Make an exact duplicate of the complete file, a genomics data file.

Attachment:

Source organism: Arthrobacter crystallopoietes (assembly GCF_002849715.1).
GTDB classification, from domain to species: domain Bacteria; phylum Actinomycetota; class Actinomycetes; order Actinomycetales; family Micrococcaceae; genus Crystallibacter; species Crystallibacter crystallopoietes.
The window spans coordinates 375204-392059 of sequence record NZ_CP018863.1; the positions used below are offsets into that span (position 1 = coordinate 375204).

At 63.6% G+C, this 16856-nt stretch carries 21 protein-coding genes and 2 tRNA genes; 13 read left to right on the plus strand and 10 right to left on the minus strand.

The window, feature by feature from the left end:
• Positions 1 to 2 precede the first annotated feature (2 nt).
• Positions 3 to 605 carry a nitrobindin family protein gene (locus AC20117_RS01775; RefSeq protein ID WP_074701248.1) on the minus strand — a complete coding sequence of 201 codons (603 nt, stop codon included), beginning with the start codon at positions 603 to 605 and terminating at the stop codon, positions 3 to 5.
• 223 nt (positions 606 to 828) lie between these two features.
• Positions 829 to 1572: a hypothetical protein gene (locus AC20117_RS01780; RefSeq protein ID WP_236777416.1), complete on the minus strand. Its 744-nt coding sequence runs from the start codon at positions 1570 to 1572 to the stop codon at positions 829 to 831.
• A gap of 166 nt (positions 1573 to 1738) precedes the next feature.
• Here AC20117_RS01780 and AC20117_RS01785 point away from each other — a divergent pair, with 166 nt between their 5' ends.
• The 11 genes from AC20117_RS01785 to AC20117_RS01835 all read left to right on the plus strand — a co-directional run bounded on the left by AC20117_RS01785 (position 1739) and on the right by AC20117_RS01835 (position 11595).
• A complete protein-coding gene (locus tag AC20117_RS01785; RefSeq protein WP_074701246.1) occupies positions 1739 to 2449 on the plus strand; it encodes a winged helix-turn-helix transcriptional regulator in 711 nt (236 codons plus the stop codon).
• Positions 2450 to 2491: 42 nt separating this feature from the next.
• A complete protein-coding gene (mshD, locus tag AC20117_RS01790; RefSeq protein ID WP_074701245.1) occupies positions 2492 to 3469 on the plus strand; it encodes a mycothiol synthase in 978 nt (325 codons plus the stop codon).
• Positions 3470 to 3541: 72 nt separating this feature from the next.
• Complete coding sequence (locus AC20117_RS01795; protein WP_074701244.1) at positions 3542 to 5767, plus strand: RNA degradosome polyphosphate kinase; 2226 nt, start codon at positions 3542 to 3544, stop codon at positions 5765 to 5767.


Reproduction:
Source organism: Arthrobacter crystallopoietes (assembly GCF_002849715.1).
GTDB classification, from domain to species: domain Bacteria; phylum Actinomycetota; class Actinomycetes; order Actinomycetales; family Micrococcaceae; genus Crystallibacter; species Crystallibacter crystallopoietes.
The window spans coordinates 375204-392059 of sequence record NZ_CP018863.1; the positions used below are offsets into that span (position 1 = coordinate 375204).

At 63.6% G+C, this 16856-nt stretch carries 21 protein-coding genes and 2 tRNA genes; 13 read left to right on the plus strand and 10 right to left on the minus strand.

The window, feature by feature from the left end:
• Positions 1 to 2 precede the first annotated feature (2 nt).
• Positions 3 to 605 carry a nitrobindin family protein gene (locus AC20117_RS01775; RefSeq protein ID WP_074701248.1) on the minus strand — a complete coding sequence of 201 codons (603 nt, stop codon included), beginning with the start codon at positions 603 to 605 and terminating at the stop codon, positions 3 to 5.
• 223 nt (positions 606 to 828) lie between these two features.
• Positions 829 to 1572: a hypothetical protein gene (locus AC20117_RS01780; RefSeq protein ID WP_236777416.1), complete on the minus strand. Its 744-nt coding sequence runs from the start codon at positions 1570 to 1572 to the stop codon at positions 829 to 831.
• A gap of 166 nt (positions 1573 to 1738) precedes the next feature.
• Here AC20117_RS01780 and AC20117_RS01785 point away from each other — a divergent pair, with 166 nt between their 5' ends.
• The 11 genes from AC20117_RS01785 to AC20117_RS01835 all read left to right on the plus strand — a co-directional run bounded on the left by AC20117_RS01785 (position 1739) and on the right by AC20117_RS01835 (position 11595).
• A complete protein-coding gene (locus tag AC20117_RS01785; RefSeq protein WP_074701246.1) occupies positions 1739 to 2449 on the plus strand; it encodes a winged helix-turn-helix transcriptional regulator in 711 nt (236 codons plus the stop codon).
• Positions 2450 to 2491: 42 nt separating this feature from the next.
• A complete protein-coding gene (mshD, locus tag AC20117_RS01790; RefSeq protein ID WP_074701245.1) occupies positions 2492 to 3469 on the plus strand; it encodes a mycothiol synthase in 978 nt (325 codons plus the stop codon).
• Positions 3470 to 3541: 72 nt separating this feature from the next.
• Complete coding sequence (locus AC20117_RS01795; protein WP_074701244.1) at positions 3542 to 5767, plus strand: RNA degradosome polyphosphate kinase; 2226 nt, start codon at positions 3542 to 3544, stop codon at positions 5765 to 5767.